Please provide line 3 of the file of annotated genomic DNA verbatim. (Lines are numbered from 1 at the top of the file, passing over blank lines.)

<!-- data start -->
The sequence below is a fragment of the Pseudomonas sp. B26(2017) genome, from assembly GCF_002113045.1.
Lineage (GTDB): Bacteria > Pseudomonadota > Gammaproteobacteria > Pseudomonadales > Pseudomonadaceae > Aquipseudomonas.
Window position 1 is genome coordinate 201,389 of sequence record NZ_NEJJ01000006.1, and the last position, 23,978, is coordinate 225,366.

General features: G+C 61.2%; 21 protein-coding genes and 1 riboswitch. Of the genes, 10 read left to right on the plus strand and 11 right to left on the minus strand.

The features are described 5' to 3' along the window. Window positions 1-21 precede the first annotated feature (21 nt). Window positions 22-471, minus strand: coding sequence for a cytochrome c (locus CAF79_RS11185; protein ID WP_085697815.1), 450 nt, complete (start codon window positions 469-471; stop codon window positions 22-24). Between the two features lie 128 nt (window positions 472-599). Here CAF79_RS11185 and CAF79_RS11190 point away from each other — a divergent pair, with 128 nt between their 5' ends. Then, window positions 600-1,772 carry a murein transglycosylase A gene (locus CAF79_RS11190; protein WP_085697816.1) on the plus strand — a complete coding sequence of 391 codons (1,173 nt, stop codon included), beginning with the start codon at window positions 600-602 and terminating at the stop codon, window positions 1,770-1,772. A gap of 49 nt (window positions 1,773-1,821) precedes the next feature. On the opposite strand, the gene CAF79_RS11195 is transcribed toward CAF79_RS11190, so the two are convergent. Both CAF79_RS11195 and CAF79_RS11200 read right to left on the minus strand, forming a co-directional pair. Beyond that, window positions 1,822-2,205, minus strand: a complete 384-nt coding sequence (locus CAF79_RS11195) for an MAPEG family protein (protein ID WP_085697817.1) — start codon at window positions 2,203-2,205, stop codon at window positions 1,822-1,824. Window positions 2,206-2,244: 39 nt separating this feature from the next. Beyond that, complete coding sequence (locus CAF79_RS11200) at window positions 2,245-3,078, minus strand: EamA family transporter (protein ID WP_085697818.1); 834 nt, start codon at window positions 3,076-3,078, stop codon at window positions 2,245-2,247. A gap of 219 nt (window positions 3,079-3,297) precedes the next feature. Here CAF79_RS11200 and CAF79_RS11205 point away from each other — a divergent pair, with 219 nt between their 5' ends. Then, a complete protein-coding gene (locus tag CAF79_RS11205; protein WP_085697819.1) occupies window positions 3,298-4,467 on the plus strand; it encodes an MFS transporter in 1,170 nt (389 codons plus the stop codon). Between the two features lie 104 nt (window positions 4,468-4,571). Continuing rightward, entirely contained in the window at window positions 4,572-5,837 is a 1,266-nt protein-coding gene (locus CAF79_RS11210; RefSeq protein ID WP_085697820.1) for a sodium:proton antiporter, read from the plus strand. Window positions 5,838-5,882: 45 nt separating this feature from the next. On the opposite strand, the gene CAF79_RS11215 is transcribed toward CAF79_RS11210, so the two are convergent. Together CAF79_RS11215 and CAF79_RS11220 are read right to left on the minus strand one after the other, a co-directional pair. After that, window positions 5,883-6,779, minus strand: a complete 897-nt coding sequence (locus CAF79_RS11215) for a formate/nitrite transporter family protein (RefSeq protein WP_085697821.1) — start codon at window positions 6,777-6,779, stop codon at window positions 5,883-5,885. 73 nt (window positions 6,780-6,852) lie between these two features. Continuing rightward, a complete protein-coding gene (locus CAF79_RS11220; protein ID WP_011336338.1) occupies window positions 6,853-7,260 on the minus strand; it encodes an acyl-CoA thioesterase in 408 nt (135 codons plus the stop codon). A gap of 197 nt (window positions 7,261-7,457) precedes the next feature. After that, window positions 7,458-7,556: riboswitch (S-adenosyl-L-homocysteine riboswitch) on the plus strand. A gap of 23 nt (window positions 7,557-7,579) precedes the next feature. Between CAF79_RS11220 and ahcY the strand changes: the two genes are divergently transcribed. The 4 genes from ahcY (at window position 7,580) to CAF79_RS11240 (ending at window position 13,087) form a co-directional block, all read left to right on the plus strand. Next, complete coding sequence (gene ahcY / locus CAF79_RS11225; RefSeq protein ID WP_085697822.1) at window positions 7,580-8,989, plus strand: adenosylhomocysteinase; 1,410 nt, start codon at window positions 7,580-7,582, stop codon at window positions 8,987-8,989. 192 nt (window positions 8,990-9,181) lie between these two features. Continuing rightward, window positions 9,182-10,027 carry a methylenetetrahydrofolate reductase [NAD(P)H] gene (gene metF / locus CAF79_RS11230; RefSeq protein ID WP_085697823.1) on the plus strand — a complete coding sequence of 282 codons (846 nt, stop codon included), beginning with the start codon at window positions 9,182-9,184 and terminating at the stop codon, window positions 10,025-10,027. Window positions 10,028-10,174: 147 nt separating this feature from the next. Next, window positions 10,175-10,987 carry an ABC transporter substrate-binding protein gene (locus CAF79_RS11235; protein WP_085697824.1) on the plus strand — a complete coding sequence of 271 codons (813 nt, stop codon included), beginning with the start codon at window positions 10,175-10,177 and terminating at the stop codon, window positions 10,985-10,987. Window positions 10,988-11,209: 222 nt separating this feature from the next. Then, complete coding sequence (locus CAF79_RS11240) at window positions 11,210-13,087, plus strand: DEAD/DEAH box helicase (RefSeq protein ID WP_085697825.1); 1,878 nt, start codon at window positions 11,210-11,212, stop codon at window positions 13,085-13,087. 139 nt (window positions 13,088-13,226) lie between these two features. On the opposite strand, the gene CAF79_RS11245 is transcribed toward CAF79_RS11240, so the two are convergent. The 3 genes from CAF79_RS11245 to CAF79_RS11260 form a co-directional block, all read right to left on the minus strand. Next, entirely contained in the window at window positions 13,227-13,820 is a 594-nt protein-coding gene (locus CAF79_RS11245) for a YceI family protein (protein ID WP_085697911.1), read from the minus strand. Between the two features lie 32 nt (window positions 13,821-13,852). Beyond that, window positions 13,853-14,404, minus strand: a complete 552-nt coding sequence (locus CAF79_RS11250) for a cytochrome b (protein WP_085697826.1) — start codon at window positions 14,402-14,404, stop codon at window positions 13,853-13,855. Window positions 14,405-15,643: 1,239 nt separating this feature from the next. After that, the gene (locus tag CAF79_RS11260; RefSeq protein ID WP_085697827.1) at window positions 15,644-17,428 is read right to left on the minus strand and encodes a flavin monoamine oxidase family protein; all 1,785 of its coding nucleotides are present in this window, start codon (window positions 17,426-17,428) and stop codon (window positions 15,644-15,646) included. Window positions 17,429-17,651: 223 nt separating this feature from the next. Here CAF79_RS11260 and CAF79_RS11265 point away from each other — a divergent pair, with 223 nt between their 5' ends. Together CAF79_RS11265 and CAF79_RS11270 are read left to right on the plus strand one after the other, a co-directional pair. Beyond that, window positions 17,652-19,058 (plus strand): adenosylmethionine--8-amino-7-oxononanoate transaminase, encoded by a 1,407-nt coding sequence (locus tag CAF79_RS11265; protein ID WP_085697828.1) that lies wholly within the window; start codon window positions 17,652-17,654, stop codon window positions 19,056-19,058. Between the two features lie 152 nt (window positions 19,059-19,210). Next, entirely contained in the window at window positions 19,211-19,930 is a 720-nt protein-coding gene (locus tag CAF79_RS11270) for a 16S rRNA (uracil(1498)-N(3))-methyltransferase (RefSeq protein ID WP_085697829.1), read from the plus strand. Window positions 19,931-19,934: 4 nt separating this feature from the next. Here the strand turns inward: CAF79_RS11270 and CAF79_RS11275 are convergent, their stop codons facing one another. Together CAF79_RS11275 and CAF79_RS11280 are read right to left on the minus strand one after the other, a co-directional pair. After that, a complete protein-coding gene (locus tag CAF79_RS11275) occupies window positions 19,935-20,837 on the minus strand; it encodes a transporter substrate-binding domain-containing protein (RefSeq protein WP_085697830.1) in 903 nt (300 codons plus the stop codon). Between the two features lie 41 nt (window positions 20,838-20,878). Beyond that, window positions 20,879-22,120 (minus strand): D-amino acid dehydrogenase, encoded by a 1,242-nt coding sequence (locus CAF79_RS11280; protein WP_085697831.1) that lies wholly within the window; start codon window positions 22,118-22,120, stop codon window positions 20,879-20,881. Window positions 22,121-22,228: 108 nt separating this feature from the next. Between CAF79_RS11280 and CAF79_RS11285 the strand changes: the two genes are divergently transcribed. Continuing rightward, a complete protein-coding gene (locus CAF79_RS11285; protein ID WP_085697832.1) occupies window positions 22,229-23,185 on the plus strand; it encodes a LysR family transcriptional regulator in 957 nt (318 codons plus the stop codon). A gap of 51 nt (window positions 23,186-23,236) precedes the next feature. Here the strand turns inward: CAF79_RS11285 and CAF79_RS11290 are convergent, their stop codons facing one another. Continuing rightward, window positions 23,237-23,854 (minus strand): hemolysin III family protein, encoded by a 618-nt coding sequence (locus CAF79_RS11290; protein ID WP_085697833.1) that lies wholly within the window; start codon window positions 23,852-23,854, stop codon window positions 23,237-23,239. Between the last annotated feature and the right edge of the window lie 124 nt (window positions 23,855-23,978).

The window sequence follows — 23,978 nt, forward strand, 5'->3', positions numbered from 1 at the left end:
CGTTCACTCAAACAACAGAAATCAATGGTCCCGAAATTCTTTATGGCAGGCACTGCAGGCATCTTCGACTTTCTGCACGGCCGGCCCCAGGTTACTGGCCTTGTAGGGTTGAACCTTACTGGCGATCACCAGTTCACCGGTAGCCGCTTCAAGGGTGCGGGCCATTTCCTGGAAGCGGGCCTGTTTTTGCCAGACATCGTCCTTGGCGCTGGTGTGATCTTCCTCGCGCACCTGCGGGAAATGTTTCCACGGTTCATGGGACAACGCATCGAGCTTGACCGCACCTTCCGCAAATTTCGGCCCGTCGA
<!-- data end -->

Window position 1 is genome coordinate 201,389 of sequence record NZ_NEJJ01000006.1, and the last position, 23,978, is coordinate 225,366.